While there are many different varieties of cherry trees and shrubs, both in the wild and planted in landscaping and yards, all are toxic to horses. They can be identified by their white or pink flowers in the spring, and red to purple fruit, and are found all throughout the U.S.
The most toxic part of a cherry tree is the leaves, with the bark also being toxic in some species. When the leaves are stressed or wilted, chewed or in some way injured, is when cyanide is produced, which is lethal to all animals. When ingested, the cyanide reacts with iron in the horse’s body, which stops cellular respiration and prevents oxygen from being transported through the bloodstream, basically suffocating the horse.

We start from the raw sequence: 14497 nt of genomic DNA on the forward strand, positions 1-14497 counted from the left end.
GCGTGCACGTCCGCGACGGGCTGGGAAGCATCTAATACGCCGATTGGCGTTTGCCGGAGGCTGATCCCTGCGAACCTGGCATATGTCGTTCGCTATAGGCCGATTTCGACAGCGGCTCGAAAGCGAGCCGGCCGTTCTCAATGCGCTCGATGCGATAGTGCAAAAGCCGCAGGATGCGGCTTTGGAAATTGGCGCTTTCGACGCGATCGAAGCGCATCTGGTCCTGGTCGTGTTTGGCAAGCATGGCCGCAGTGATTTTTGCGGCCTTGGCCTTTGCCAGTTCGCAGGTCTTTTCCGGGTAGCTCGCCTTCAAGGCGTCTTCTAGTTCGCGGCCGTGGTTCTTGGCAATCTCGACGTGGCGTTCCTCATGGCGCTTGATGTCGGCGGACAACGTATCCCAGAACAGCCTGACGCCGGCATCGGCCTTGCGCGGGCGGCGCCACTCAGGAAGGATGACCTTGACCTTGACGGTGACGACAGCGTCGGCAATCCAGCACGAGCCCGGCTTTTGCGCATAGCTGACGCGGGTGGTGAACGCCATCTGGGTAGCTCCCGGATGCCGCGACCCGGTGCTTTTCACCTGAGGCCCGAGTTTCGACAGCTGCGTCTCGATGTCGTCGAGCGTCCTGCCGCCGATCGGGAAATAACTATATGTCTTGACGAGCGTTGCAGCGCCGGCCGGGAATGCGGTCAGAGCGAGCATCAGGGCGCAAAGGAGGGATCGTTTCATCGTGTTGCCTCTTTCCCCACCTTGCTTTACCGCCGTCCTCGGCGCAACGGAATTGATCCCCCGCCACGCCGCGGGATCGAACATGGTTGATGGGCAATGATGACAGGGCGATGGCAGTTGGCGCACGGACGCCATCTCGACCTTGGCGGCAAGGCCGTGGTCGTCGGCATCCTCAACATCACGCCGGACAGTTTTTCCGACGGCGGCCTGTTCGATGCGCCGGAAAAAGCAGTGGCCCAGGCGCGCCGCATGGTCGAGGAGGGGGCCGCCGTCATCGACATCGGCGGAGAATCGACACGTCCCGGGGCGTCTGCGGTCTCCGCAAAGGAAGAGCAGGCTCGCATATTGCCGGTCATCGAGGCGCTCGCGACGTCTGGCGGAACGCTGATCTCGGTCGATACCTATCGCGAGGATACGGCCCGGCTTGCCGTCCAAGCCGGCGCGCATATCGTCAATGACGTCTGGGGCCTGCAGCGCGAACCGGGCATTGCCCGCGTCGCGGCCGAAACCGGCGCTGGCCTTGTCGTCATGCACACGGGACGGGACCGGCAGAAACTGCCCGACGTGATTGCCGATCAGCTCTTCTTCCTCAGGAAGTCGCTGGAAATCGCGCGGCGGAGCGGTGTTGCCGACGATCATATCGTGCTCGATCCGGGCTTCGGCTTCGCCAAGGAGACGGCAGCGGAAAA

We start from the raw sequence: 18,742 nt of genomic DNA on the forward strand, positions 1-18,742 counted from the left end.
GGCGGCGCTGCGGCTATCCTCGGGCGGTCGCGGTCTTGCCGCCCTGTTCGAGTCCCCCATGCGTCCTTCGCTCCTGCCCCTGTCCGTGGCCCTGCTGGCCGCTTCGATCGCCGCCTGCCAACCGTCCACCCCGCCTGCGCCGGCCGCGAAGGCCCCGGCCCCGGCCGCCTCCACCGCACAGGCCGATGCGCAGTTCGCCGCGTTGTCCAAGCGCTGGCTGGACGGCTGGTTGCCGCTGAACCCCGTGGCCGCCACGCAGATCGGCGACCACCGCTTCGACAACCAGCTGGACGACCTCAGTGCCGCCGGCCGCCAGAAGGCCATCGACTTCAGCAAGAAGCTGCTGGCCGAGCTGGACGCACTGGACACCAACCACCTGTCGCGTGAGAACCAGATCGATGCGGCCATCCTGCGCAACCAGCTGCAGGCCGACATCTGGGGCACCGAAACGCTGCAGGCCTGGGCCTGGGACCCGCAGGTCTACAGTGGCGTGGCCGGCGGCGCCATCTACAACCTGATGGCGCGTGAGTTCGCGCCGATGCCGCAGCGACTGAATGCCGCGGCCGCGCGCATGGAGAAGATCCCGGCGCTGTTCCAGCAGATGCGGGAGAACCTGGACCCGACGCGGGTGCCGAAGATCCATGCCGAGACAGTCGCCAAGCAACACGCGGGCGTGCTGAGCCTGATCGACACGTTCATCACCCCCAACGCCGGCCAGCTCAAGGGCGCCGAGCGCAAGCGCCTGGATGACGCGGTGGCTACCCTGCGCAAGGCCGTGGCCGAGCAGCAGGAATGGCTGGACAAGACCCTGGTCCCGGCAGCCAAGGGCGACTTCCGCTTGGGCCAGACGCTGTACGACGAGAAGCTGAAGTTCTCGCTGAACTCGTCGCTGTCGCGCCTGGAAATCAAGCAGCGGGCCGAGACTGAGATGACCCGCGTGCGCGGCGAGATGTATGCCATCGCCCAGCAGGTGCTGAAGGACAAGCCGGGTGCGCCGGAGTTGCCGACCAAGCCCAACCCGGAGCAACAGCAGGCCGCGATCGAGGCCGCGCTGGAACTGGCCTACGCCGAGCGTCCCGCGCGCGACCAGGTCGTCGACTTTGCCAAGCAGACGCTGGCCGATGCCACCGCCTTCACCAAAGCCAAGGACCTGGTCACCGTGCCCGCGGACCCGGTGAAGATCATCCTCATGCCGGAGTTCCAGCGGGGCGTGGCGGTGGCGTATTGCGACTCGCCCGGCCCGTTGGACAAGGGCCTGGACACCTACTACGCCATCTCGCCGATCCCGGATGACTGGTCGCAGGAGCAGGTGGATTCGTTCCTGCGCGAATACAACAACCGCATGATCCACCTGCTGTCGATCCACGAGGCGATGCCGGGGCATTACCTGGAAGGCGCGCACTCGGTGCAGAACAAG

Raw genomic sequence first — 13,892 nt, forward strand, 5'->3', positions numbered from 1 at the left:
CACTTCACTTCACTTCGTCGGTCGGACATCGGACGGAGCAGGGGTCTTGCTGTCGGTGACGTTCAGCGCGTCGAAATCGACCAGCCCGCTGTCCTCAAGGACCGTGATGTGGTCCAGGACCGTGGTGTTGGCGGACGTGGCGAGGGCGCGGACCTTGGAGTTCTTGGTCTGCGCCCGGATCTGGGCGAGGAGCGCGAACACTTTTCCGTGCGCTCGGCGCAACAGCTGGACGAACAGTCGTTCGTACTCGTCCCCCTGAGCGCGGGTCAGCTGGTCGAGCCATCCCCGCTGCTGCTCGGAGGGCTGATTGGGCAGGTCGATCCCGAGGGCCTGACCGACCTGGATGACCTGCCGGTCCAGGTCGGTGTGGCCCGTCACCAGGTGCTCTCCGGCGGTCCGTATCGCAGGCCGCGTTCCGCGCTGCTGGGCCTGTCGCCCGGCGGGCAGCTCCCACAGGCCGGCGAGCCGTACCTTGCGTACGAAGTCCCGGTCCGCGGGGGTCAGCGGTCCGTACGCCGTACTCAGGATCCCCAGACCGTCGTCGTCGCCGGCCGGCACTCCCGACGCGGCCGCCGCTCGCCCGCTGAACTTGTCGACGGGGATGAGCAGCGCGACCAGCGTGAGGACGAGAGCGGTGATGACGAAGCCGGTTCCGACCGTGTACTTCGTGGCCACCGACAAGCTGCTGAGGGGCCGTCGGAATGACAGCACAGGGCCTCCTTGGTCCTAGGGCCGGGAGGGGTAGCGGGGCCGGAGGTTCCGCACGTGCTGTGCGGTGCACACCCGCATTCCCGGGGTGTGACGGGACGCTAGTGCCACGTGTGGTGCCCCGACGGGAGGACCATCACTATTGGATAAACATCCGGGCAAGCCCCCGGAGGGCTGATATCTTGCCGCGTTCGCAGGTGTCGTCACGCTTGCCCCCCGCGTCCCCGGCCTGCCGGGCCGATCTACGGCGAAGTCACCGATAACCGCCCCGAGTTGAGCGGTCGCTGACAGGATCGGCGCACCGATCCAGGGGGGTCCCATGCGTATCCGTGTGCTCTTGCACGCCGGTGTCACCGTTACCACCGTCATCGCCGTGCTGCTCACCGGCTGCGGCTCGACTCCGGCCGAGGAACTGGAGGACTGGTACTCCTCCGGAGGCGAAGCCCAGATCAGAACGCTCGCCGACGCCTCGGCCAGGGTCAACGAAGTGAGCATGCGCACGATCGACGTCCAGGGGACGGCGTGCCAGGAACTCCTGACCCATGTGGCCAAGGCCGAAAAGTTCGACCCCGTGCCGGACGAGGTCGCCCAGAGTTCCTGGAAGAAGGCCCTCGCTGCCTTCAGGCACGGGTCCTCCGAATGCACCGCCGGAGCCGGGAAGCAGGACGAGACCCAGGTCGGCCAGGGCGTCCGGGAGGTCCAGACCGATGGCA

If enough of the leaves are consumed, death can occur within minutes. Other symptoms you may observe are:
- Troubled/labored breathing
- Flared nostrils
- Loss of control of urination and defecation
- Lack of coordination
It is very rare that any of these symptoms will be observed, as poisoning progresses very quickly, with death occurring often within minutes. It is usually only if you catch the horse immediately after it has ingested the leaves that you will observe any symptoms.
If you do happen to observe any symptoms and a veterinarian can arrive extremely quickly, the poisoning can be treated. Unfortunately, because the poisoning progresses extremely rapidly, vets often cannot get to the scene in time.